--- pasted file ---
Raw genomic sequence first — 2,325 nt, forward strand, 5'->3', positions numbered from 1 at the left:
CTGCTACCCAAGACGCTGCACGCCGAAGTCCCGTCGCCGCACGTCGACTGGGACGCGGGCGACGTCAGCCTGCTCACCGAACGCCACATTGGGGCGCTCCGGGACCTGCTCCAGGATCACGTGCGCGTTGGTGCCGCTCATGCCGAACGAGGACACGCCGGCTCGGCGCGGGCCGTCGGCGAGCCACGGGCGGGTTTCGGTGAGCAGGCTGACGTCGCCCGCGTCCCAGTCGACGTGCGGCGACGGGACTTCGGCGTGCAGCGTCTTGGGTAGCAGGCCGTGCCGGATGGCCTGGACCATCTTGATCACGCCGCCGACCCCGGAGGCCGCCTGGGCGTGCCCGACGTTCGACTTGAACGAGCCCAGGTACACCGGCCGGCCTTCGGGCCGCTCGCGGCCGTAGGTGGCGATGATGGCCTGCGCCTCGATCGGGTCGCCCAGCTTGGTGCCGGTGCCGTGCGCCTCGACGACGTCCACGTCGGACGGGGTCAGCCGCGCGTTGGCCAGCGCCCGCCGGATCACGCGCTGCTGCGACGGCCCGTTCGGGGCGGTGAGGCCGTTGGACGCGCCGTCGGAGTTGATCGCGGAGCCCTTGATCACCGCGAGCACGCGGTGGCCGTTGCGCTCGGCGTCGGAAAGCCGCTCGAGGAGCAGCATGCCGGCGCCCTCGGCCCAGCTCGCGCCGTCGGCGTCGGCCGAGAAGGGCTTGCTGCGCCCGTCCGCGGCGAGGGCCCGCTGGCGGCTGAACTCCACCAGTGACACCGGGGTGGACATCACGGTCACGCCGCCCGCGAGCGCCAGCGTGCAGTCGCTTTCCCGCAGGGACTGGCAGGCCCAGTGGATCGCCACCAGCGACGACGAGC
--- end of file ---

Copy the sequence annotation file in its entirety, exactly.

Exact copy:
Raw genomic sequence first — 2,325 nt, forward strand, 5'->3', positions numbered from 1 at the left:
CTGCTACCCAAGACGCTGCACGCCGAAGTCCCGTCGCCGCACGTCGACTGGGACGCGGGCGACGTCAGCCTGCTCACCGAACGCCACATTGGGGCGCTCCGGGACCTGCTCCAGGATCACGTGCGCGTTGGTGCCGCTCATGCCGAACGAGGACACGCCGGCTCGGCGCGGGCCGTCGGCGAGCCACGGGCGGGTTTCGGTGAGCAGGCTGACGTCGCCCGCGTCCCAGTCGACGTGCGGCGACGGGACTTCGGCGTGCAGCGTCTTGGGTAGCAGGCCGTGCCGGATGGCCTGGACCATCTTGATCACGCCGCCGACCCCGGAGGCCGCCTGGGCGTGCCCGACGTTCGACTTGAACGAGCCCAGGTACACCGGCCGGCCTTCGGGCCGCTCGCGGCCGTAGGTGGCGATGATGGCCTGCGCCTCGATCGGGTCGCCCAGCTTGGTGCCGGTGCCGTGCGCCTCGACGACGTCCACGTCGGACGGGGTCAGCCGCGCGTTGGCCAGCGCCCGCCGGATCACGCGCTGCTGCGACGGCCCGTTCGGGGCGGTGAGGCCGTTGGACGCGCCGTCGGAGTTGATCGCGGAGCCCTTGATCACCGCGAGCACGCGGTGGCCGTTGCGCTCGGCGTCGGAAAGCCGCTCGAGGAGCAGCATGCCGGCGCCCTCGGCCCAGCTCGCGCCGTCGGCGTCGGCCGAGAAGGGCTTGCTGCGCCCGTCCGCGGCGAGGGCCCGCTGGCGGCTGAACTCCACCAGTGACACCGGGGTGGACATCACGGTCACGCCGCCCGCGAGCGCCAGCGTGCAGTCGCTTTCCCGCAGGGACTGGCAGGCCCAGTGGATCGCCACCAGCGACGACGAGC